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Rebuilding burned bridges


At some point in your career, you will commit a faux pas and cause someone to be upset with you. The way you handle the offence will determine if you mend a bridge or burn it to ash. The rule of thumb in business is to never burn a bridge because you never know when you will need to cross back over it.{{more}}

  • People change positions and companies frequently. Even if you are fired from a position, hold on to any remote possibilities of maintaining a few relationships with former colleagues.
  • Apologize. A simple, sincere “I am sorry” (be specific about why you are apologizing) is sometimes enough to get things moving in the right direction. It also means you will not repeat that offense.
  • Be sincere. Apologize to the person that you offended, but be sure you mean it. The offended person probably will be even more annoyed by insincerity on your part.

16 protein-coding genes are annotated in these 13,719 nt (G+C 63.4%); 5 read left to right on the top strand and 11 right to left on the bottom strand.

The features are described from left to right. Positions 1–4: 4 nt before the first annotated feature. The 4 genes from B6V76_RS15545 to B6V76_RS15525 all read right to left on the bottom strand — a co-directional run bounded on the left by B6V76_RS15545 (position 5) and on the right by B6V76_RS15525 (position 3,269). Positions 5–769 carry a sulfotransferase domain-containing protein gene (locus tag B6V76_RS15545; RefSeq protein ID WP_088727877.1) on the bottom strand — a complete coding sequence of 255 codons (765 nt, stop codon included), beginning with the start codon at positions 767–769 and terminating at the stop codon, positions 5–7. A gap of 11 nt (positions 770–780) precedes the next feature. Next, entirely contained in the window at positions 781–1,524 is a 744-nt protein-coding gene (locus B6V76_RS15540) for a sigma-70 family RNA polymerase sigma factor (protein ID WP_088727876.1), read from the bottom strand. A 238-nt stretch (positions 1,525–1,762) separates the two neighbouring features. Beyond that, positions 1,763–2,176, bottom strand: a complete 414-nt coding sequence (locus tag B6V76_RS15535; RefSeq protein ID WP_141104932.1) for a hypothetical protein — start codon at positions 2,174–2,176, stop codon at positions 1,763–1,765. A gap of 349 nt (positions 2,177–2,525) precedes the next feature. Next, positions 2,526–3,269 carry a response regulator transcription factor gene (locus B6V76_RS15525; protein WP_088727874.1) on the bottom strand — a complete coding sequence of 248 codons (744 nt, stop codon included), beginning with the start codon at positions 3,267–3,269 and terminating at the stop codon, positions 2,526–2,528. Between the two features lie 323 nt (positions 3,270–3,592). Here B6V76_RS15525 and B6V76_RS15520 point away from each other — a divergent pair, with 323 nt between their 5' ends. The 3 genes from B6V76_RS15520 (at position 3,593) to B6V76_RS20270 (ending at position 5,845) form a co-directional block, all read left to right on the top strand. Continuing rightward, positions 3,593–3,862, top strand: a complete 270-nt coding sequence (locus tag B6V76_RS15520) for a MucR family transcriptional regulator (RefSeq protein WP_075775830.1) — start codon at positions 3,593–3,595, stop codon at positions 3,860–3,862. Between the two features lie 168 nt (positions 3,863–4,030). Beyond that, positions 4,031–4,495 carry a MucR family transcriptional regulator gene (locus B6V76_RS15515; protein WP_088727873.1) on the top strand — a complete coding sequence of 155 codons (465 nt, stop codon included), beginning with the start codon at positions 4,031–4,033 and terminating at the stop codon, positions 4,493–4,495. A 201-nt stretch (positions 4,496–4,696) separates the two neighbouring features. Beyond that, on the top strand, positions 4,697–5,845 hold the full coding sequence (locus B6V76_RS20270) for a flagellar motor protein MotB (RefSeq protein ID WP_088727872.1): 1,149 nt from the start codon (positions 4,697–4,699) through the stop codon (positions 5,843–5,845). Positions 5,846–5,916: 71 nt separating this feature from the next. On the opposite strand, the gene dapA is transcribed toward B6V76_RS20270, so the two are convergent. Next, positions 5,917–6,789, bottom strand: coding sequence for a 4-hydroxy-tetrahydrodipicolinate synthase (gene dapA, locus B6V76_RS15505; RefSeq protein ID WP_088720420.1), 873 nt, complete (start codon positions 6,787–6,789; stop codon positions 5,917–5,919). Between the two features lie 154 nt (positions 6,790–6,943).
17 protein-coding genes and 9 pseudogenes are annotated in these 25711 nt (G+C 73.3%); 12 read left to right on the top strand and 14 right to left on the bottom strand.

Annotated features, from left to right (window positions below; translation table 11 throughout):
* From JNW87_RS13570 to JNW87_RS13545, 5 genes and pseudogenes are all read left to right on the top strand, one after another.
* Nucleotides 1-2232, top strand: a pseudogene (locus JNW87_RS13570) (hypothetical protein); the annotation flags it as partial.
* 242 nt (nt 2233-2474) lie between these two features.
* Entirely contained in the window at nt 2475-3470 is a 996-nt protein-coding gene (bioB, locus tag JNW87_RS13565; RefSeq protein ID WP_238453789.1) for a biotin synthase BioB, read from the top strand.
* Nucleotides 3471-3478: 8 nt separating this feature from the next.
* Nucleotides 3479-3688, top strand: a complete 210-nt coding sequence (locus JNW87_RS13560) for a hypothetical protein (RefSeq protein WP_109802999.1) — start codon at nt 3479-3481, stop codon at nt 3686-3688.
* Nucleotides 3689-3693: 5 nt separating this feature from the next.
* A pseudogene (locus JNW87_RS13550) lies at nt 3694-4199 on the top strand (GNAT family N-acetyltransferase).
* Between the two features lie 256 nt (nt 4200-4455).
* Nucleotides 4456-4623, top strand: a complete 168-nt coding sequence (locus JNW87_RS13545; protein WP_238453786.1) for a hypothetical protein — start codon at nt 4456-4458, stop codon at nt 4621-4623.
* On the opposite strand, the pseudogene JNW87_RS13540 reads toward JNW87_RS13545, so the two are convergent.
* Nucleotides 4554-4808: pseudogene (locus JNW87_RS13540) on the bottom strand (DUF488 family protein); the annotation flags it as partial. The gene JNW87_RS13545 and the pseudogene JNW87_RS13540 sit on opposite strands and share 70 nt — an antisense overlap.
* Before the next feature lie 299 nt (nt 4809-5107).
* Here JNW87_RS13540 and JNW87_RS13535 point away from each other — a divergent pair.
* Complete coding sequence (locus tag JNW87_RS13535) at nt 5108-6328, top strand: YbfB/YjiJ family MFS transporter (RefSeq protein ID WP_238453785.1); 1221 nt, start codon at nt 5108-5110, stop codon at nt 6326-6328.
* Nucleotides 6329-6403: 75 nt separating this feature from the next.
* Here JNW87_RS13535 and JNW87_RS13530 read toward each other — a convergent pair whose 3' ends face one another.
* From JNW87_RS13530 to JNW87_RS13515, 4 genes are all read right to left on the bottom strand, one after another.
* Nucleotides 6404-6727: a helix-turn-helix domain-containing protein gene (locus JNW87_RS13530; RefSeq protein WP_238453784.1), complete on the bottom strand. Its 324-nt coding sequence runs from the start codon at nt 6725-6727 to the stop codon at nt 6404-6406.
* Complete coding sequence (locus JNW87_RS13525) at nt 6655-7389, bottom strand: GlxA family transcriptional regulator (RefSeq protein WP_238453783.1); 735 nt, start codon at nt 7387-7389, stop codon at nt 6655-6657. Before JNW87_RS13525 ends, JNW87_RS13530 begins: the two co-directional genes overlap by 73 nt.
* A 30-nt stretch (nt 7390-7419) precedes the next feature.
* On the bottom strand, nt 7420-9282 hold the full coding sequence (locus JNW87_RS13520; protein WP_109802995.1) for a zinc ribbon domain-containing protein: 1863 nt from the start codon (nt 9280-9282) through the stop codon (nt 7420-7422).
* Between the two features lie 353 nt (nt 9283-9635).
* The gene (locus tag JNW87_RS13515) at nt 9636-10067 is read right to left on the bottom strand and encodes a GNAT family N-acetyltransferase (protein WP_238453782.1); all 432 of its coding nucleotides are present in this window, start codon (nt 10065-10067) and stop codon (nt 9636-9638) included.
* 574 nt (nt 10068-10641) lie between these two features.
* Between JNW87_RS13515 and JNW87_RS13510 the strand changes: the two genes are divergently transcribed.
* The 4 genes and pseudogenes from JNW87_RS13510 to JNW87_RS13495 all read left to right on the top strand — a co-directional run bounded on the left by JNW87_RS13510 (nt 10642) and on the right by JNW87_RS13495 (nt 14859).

• Take responsibility. When you say, “I am sorry” take full responsibility. Don’t say “I am sorry, but…” The “but” cancels out the apology. Don’t pass the buck or blame someone else.
  • Be proactive to mend fences. Look at ways to remedy situations. Can you make a call, send an e-mail, or organize a face-to-face visit to smooth the conflict?
  • Move on. If you’ve done everything in your power to repair a relationship and you can do nothing else, move on. Leave it alone and be more aware of pitfalls in the future.
  • Be polite. If the person you offended still holds a grudge, you must work with him or her. Don’t be rude or sarcastic even if the other person also may be at fault. Be the bigger person and maintain your professionalism and courtesy.
  • Be open. It takes time for someone to get over an offense. An offended person may return months or even years later a little wiser and ready to rectify the situation. Be mature and prepared to start fresh.

Karen Hinds President/CEO –
Workplace Success Group,
Toll Free: 1-877-902-2775;
Tel: 1-203-757-4103
Creator of The Workplace Success Program (TM)